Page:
Finding the Story Inside

"I understand that Hollywood is a kind of mecca for many directors, but I don't even have an agent in the United States," he says on the phone from his home in Spain. "What pushes me are the stories I want to tell, not really making the trip to Hollywood."

What's most surprising about "The Sea Inside", though, is how stunningly different it is from "The Others"—as well as from Amenábar's earlier films, including the mind-bending thriller "Open Your Eyes," starring Penelope Cruz (and later remade in English as "Vanilla Sky," starring Cruz and Cruise), and his disturbing first feature, "Thesis," about a film student who stumbles upon what seems to be a snuff film. [...] In fact, each of Amenábar's films is so visually and tonally different, it's hard to believe that the same person directed them all.

His work draws more comparisons to the latter two. Like Hitchcock, Amenábar has a gift for generating suspense; like Kubrick, he often uses space and architecture to emphasize the isolation of his characters. But in some ways he trumps them, too: Amenábar, who started playing the piano at 10, composes the musical scores for all of his movies.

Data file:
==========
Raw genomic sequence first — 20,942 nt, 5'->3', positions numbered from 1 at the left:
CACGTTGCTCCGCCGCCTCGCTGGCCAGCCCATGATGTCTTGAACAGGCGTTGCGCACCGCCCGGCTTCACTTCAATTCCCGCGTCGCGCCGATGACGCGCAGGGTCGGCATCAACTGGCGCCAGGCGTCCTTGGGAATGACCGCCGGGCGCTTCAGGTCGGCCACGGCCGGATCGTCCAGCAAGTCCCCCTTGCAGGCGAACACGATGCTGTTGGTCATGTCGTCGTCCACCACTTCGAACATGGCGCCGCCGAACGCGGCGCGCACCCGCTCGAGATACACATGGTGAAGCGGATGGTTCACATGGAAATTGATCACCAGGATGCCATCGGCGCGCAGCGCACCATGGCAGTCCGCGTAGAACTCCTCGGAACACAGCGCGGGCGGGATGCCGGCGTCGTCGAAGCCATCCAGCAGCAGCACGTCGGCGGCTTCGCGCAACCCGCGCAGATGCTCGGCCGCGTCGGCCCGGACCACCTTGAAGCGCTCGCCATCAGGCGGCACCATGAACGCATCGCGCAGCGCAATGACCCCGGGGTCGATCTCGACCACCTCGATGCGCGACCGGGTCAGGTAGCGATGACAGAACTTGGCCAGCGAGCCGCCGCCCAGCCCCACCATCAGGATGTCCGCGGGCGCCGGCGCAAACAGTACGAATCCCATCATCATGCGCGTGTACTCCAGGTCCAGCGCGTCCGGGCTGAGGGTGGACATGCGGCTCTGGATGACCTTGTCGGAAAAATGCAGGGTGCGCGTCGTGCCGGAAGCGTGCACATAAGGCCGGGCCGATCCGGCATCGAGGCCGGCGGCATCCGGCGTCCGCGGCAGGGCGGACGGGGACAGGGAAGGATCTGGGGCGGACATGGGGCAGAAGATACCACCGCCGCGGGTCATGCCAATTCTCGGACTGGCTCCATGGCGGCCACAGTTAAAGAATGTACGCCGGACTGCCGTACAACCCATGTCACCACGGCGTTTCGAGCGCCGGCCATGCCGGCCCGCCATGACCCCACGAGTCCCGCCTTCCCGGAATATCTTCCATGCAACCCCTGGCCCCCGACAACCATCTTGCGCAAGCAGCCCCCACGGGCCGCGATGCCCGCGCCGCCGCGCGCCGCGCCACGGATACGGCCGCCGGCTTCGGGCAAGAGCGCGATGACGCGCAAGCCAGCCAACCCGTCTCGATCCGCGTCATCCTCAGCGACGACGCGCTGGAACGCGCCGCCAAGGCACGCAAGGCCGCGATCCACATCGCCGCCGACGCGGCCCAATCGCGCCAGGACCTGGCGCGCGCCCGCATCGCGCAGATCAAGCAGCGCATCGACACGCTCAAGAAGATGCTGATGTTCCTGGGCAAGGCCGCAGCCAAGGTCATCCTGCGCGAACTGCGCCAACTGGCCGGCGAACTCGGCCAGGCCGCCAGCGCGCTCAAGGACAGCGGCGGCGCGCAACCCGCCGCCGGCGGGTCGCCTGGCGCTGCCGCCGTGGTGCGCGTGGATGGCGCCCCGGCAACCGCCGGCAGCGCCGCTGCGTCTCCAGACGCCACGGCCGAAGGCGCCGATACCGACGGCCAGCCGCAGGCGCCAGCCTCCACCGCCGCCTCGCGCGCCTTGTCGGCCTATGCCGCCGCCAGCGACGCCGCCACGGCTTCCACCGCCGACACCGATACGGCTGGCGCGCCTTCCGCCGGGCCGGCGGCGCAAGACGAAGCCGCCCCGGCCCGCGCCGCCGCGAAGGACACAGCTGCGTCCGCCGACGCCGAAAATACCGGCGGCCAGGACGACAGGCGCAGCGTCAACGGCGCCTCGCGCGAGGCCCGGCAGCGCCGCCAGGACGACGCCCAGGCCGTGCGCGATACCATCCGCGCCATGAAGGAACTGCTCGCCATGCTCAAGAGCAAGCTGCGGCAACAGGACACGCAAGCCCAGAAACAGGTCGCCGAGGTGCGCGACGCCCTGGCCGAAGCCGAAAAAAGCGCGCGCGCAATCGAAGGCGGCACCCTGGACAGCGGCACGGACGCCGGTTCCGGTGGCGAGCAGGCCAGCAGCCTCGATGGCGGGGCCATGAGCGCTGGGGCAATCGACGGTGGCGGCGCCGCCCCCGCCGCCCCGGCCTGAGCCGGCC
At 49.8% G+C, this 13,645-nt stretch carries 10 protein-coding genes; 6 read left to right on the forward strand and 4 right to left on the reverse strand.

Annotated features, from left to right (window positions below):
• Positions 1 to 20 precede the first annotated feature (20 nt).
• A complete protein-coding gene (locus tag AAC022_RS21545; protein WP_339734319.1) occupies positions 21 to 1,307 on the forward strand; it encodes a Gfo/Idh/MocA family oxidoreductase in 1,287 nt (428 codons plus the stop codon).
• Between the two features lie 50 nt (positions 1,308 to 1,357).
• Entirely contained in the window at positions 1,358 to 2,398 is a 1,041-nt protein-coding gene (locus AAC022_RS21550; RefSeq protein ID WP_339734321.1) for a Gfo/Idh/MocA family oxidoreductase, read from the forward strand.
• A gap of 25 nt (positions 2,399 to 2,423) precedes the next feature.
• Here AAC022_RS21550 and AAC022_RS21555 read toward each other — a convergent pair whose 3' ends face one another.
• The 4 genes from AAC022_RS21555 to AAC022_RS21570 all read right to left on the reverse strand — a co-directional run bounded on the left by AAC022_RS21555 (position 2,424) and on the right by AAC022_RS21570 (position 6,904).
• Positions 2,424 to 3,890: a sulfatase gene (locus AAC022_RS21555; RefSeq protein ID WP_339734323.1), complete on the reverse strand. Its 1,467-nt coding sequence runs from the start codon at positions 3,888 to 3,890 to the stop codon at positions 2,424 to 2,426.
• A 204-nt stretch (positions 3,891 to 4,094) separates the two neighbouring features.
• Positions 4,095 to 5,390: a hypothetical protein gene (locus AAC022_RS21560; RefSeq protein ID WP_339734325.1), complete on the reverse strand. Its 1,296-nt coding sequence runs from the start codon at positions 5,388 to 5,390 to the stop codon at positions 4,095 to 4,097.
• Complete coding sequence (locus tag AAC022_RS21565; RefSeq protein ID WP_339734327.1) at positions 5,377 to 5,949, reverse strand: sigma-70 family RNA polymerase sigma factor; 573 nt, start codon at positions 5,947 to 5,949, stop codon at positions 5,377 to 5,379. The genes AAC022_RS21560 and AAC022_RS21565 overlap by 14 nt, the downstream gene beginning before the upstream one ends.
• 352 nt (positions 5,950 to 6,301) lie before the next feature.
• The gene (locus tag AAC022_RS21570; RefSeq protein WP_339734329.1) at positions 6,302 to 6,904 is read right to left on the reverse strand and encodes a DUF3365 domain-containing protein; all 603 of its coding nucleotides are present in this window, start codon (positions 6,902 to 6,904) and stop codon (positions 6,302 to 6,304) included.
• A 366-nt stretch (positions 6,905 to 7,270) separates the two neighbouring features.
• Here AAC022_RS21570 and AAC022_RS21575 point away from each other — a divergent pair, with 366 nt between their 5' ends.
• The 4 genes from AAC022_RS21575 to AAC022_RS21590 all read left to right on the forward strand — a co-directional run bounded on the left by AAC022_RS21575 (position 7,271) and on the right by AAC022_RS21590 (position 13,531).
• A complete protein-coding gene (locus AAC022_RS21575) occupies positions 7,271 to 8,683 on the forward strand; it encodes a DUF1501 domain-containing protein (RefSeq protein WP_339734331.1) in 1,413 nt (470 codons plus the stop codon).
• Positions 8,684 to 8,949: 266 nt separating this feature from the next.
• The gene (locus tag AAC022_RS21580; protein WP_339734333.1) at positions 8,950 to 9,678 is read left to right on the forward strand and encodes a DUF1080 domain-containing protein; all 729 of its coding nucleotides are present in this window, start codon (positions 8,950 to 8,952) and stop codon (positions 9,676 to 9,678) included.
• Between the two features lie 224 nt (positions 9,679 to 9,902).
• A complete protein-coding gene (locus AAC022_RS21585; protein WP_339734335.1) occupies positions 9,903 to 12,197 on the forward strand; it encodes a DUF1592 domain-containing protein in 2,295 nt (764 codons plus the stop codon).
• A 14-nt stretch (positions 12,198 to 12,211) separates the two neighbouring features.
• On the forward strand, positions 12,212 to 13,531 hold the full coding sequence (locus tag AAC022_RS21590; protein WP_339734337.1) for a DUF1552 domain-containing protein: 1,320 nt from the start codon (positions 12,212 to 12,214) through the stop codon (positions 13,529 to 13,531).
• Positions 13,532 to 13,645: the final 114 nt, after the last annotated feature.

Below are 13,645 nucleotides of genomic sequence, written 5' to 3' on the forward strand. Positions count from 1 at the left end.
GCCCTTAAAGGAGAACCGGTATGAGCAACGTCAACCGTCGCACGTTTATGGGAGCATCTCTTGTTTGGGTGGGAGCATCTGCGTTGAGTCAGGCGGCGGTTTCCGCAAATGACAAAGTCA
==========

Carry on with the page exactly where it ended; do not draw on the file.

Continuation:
Come February, it's likely that he and legendary Spanish director Pedro Almodovar will both be sitting in the Kodak Theatre on Oscar night. But unlike most other foreign filmmakers, Amenábar—like Almodovar—shows no desire to immigrate to the United States.

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